When it comes to the work of H.P. Lovecraft, it’s been notoriously difficult to adapt the cosmic horror stories outside of his writing. There have been many who have tried and many who have failed, but tucked away you can find some shining stars such as Stuart Gordon’s Re-Animator (1985) or the 2005 silent film, The Call of Cthulhu. When it comes to live performances, they’re are a slew that have made a name for themselves such as “Re-Animator: The Musical” or Puppeteers for Fears “Cthulhu: The Musical”.
When it was announced that Zombie Joe’s Underground Theatre would be putting on a live rendition of Lovecraft’s most famous short story, “The Call of Cthulhu” I was beside myself with glee. Being as this is one of my favorite stories, and having an immense love for what Zombie Joe’s performers are capable of, I was excited to see how this story would come to life. As someone who is a huge Lovecraft fan, I can say with all honesty, that Zombie Joe’s LOVECRAFT’S CTHULHU is one of the best renditions of “The Call of Cthulhu” I have ever seen.
The theatrical adaptation, which is directed by Denise Devin, follows the story of a Narrator who learns of a great and horrifying tale that encompasses death and destruction, an unholy figure with a tentacle face that strikes fear and terror in the hearts of man, a diabolical cult that has made it their life mission to worship the Great Old One, and the deity that could bring annihilation to the World, Cthulhu!
The most impressive aspect of this adaptation was the immense dedication that the actors had in telling the story. There were about 10 actors who each memorized the entire “The Call of Cthulhu” story, and let me tell you, that is no easy feat. With words that are not common in the English language, such as Cthulhu, R’lyeh and the chanting of “Ph’nglui mglw’nafh Cthulhu R’lyeh wgah’nagl fhtagn”, these actors didn’t miss a beat and pronounced all of these sayings without pause. Speaking of the performances, though there were rarely any props used, the actors were able to conjure about a setting through their actions that made you feel like you were in the world of Lovecraft, allowing my imagination to fill in the blanks easily through the dynamic execution from the actors.
When experiencing Lovecraft, whether in written form, theatrical performances, or on the screen, one of the most anticipated moments is the reveal of the creature(s). Though there was no giant, tentacle creatures that emerged from the shadows during LOVECRAFT’S CTHULHU, audience members still got a glimpse of the Elder God in the darkness through his shining green eyes and overpowering height. To have the creature obscured from view, with only these attributes present, worked in the favor of the performance because once again, it allowed the viewers imagination to fill in what they believe Cthulhu to look like.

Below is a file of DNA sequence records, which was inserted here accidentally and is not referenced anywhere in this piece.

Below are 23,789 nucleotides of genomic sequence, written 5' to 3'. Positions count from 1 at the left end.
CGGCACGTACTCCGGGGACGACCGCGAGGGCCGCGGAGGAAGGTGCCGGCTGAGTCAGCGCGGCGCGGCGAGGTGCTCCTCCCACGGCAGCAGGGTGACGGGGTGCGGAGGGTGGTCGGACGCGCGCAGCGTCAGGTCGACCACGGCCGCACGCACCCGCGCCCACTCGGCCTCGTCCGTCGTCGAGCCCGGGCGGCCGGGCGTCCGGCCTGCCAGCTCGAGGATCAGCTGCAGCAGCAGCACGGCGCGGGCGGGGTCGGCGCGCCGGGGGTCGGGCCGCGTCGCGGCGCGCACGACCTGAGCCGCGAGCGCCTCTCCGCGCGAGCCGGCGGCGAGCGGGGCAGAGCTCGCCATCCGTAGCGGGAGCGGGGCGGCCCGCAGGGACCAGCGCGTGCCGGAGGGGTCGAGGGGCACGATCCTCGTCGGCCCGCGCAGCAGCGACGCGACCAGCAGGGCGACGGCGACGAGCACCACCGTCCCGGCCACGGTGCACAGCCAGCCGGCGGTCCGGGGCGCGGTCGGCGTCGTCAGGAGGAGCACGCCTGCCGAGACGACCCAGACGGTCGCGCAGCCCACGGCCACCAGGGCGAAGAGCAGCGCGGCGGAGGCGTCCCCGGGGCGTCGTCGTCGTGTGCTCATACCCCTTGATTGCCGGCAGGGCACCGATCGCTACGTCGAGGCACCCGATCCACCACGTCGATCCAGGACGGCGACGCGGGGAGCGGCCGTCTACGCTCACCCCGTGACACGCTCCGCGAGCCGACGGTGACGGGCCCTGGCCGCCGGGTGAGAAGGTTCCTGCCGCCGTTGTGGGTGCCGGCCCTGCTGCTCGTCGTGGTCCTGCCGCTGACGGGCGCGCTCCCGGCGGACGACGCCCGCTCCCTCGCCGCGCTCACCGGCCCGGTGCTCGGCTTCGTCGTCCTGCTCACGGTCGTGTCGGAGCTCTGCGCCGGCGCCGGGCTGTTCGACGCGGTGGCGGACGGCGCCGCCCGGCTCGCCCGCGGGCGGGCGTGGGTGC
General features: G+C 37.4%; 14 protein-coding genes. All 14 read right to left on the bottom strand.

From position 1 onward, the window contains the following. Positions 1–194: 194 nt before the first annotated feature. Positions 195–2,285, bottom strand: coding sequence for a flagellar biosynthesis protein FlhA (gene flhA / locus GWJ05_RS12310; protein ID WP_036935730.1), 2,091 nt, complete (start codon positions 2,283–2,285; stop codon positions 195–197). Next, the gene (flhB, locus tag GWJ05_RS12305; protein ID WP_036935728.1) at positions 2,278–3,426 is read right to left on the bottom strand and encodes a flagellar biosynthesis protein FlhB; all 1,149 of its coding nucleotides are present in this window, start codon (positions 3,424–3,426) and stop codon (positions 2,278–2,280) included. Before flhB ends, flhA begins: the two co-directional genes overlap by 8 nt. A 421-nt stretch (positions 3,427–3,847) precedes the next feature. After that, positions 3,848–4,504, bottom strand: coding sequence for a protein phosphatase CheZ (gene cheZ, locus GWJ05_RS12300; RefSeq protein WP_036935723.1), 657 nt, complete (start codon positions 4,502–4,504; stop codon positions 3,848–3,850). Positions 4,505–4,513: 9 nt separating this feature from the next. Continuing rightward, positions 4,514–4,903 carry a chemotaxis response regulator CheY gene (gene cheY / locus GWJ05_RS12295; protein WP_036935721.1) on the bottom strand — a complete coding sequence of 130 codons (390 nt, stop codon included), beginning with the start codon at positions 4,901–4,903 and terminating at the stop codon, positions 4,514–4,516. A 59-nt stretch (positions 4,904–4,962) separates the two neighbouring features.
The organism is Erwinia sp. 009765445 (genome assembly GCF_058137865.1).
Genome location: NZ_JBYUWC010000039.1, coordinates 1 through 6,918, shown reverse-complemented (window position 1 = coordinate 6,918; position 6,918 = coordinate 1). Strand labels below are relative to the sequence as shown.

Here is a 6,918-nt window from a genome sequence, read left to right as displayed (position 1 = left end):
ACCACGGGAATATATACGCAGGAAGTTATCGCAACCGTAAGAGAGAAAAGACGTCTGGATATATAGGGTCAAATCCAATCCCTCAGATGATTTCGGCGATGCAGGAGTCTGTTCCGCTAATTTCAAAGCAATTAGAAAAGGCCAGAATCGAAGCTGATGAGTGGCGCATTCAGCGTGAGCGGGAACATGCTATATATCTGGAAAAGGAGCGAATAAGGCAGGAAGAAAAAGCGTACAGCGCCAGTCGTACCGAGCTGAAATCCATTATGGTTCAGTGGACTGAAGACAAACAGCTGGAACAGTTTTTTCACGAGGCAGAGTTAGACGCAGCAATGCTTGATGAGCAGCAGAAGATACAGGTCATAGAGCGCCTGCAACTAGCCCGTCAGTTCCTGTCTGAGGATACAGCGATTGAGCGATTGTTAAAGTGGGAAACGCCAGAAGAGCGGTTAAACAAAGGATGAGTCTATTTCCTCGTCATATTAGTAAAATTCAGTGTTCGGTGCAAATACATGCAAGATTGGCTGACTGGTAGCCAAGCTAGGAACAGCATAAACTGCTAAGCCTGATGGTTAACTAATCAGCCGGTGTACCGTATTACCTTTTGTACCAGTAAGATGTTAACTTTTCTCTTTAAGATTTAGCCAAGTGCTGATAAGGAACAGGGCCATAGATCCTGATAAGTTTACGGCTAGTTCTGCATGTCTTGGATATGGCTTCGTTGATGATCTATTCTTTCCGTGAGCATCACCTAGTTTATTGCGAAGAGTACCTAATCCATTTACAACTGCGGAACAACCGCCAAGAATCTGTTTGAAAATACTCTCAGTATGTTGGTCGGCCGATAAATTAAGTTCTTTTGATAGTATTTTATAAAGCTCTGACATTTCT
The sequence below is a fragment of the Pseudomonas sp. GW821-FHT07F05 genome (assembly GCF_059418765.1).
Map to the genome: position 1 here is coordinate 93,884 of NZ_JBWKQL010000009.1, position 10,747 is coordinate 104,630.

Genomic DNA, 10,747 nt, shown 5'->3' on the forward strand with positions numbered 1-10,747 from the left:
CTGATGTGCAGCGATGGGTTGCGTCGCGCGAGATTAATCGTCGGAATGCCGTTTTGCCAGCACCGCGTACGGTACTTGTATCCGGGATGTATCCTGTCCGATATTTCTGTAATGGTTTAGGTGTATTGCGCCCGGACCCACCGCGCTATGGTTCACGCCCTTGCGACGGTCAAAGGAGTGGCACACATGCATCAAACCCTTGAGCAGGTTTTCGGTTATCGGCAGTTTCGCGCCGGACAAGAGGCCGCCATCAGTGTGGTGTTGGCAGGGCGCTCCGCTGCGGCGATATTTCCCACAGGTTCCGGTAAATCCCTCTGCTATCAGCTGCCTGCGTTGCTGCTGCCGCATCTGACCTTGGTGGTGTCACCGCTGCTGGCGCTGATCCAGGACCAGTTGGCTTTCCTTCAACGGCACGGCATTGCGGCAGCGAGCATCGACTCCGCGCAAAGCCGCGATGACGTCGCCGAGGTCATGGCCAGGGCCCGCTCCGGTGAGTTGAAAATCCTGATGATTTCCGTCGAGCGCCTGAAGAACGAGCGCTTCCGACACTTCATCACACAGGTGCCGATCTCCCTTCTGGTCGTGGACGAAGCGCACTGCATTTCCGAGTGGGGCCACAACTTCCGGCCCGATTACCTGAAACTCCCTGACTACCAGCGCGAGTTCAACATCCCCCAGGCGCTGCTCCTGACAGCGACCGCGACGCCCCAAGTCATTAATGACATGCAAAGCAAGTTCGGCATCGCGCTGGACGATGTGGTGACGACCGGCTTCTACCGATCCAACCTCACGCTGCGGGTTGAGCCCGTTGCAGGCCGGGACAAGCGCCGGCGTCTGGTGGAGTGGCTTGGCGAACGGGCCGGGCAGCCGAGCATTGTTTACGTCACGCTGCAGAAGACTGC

My absolute favorite part of LOVECRAFT’S CTHULHU was the use of female actors. This is not a slight to the male gender, as the male performers were fantastic as well, but those who know Lovecraft, know of his racist and sexist views towards African Americans and women. To have the director of this be a female, and to have women represent male characters in the performance, was exceptional. For all the love I have towards Lovecraft’s work, I always make it known that I’m not a fan of him as a person. I applaud Denise for showcasing women throughout the performance because for me, this was a big F U to Lovecraft and his beliefs, and let me tell you, I’m here for it.
Overall, I can’t say enough good things about LOVECRAFT’S CTHULHU. The actors were at their best, their performances were flawless, and they had the talent to draw the viewer into the world they were creating. Fans of Lovecraft’s stories, especially those that involve Cthulhu, will be hard pressed to find another rendition that is as good as Zombie Joe’s LOVECRAFT’S CTHULHU. To me, this was one of the best shows I’ve ever seen at Zombie Joe’s and that’s saying something. LOVECRAFT’S CTHULHU will be having performances now until March 18th on Fridays at 8:30pm and Sundays at 7pm, so get your tickets now, before you anger the Great Old One.